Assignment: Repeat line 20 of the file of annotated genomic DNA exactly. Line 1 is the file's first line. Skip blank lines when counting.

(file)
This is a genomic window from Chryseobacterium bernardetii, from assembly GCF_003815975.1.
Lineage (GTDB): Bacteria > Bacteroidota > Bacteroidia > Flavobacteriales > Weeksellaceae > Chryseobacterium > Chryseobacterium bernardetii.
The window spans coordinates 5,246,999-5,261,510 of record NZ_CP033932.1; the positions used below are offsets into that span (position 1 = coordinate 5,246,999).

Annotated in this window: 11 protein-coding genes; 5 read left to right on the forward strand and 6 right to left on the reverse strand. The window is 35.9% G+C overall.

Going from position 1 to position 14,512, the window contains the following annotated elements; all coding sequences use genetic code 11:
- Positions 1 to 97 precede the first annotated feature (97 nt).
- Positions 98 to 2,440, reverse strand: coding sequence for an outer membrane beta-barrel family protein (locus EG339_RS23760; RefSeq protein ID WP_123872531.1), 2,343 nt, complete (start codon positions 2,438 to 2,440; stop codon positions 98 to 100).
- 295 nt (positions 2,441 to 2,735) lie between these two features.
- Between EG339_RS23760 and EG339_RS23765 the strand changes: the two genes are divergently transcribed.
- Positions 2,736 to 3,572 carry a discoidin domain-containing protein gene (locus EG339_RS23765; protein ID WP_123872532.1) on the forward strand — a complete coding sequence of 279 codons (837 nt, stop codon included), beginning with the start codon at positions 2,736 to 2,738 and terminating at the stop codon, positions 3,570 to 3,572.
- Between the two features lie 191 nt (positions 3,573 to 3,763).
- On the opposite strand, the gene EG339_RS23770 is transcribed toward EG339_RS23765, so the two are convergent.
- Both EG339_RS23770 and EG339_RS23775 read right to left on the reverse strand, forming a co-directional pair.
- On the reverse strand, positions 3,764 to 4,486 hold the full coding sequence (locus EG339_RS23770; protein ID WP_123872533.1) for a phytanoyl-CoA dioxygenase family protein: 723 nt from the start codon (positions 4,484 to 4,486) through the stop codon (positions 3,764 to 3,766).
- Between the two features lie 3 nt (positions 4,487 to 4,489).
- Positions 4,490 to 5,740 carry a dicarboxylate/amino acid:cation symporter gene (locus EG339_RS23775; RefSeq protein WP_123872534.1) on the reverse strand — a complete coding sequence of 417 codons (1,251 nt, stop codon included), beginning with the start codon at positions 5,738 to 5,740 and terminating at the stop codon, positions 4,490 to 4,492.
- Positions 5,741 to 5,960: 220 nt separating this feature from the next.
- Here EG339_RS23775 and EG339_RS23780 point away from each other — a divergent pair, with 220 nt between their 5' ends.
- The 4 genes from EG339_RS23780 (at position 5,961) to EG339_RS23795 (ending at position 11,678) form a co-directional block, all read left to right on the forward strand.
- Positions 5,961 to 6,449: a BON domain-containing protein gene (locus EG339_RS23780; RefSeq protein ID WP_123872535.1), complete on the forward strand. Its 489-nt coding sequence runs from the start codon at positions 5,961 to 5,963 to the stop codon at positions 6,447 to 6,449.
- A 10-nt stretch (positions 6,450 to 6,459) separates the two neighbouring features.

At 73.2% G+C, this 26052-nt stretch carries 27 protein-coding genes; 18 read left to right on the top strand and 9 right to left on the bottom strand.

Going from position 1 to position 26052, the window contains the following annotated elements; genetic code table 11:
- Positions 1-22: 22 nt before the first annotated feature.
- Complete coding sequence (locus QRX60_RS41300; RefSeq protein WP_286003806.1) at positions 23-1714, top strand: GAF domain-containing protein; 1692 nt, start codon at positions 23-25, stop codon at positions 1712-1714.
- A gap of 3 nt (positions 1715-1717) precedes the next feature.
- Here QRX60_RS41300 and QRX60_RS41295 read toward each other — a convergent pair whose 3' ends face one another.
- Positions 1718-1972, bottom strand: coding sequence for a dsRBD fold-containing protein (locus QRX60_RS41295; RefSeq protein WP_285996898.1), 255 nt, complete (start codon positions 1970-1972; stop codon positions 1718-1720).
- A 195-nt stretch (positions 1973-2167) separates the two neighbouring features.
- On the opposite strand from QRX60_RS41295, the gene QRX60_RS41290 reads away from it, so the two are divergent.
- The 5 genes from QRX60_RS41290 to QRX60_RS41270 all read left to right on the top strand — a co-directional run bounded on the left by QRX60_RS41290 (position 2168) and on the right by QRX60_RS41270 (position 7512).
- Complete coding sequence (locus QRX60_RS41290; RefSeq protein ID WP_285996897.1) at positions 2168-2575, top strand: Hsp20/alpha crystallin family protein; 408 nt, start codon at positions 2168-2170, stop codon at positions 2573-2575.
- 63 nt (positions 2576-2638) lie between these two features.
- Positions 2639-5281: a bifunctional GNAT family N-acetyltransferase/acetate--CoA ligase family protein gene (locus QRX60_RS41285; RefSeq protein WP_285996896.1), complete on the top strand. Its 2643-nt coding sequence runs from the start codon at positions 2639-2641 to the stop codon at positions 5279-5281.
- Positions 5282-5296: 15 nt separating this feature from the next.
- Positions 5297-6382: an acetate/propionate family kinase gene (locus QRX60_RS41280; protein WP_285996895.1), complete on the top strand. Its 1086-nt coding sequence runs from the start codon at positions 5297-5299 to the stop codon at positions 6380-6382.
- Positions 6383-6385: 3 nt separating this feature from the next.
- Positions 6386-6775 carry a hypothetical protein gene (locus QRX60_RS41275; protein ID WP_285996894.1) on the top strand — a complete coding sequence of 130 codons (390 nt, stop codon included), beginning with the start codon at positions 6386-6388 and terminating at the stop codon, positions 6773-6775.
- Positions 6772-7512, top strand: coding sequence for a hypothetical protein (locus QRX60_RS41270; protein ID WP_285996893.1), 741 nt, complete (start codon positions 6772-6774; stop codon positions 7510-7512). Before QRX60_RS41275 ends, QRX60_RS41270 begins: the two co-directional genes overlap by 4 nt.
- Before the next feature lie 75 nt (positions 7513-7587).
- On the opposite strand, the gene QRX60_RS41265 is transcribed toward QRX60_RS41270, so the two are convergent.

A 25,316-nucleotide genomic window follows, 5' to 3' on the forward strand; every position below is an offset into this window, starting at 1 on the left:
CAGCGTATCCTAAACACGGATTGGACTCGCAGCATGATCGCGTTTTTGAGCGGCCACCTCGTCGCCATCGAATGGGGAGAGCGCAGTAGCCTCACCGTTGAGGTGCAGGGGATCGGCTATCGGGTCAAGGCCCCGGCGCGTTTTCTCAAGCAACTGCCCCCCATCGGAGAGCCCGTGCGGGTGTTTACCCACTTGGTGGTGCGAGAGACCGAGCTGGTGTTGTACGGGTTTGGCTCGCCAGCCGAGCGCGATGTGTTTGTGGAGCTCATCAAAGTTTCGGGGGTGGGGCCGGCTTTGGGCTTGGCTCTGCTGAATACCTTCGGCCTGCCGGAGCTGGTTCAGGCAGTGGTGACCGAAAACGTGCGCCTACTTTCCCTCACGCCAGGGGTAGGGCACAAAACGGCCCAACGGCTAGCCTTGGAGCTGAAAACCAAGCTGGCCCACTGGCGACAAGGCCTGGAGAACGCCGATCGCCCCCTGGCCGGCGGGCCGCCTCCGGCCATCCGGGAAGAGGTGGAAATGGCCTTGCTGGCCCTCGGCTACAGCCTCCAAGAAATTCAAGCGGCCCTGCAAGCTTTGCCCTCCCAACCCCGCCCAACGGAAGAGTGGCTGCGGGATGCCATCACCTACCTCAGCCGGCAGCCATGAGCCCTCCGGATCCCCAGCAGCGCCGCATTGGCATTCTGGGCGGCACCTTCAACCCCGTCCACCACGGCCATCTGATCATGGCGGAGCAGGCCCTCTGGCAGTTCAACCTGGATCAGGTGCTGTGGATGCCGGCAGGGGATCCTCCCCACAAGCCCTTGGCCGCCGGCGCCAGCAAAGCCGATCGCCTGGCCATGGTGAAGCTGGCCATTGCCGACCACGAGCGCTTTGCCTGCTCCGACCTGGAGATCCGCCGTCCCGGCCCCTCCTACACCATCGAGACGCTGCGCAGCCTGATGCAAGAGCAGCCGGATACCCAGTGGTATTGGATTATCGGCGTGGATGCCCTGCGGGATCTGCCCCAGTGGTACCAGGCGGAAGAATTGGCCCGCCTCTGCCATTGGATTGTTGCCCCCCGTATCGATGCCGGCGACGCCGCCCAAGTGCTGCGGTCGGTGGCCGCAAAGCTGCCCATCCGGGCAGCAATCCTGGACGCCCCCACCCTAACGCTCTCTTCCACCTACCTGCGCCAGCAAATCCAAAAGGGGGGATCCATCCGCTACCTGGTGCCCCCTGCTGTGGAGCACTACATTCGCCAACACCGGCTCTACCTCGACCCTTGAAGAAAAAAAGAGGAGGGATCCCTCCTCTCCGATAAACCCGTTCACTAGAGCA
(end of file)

- Positions 5,961 to 6,449: a BON domain-containing protein gene (locus EG339_RS23780; RefSeq protein ID WP_123872535.1), complete on the forward strand. Its 489-nt coding sequence runs from the start codon at positions 5,961 to 5,963 to the stop codon at positions 6,447 to 6,449.